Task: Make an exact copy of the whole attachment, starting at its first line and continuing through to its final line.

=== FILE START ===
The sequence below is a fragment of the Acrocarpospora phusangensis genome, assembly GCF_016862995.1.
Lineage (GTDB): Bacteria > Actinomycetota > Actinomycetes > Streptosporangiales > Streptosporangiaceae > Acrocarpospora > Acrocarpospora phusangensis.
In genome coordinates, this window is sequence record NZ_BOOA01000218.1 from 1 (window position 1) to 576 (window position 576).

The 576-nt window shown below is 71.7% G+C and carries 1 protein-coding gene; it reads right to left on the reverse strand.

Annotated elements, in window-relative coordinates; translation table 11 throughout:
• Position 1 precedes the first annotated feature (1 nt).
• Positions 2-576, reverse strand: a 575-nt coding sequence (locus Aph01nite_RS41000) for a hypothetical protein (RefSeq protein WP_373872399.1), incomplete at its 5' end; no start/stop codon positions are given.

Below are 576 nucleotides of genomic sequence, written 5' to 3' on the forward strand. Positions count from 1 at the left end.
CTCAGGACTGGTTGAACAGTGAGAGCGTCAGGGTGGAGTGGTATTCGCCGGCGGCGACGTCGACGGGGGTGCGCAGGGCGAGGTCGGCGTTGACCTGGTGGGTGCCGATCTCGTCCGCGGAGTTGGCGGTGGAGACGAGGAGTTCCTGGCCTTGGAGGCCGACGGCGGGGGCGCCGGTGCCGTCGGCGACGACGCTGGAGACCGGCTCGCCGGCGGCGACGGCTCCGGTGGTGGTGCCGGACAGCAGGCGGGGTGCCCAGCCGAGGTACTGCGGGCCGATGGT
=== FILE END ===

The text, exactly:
The sequence below is a fragment of the Acrocarpospora phusangensis genome, assembly GCF_016862995.1.
Lineage (GTDB): Bacteria > Actinomycetota > Actinomycetes > Streptosporangiales > Streptosporangiaceae > Acrocarpospora > Acrocarpospora phusangensis.
In genome coordinates, this window is sequence record NZ_BOOA01000218.1 from 1 (window position 1) to 576 (window position 576).

The 576-nt window shown below is 71.7% G+C and carries 1 protein-coding gene; it reads right to left on the reverse strand.

Annotated elements, in window-relative coordinates; translation table 11 throughout:
• Position 1 precedes the first annotated feature (1 nt).
• Positions 2-576, reverse strand: a 575-nt coding sequence (locus Aph01nite_RS41000) for a hypothetical protein (RefSeq protein WP_373872399.1), incomplete at its 5' end; no start/stop codon positions are given.

Below are 576 nucleotides of genomic sequence, written 5' to 3' on the forward strand. Positions count from 1 at the left end.
CTCAGGACTGGTTGAACAGTGAGAGCGTCAGGGTGGAGTGGTATTCGCCGGCGGCGACGTCGACGGGGGTGCGCAGGGCGAGGTCGGCGTTGACCTGGTGGGTGCCGATCTCGTCCGCGGAGTTGGCGGTGGAGACGAGGAGTTCCTGGCCTTGGAGGCCGACGGCGGGGGCGCCGGTGCCGTCGGCGACGACGCTGGAGACCGGCTCGCCGGCGGCGACGGCTCCGGTGGTGGTGCCGGACAGCAGGCGGGGTGCCCAGCCGAGGTACTGCGGGCCGATGGT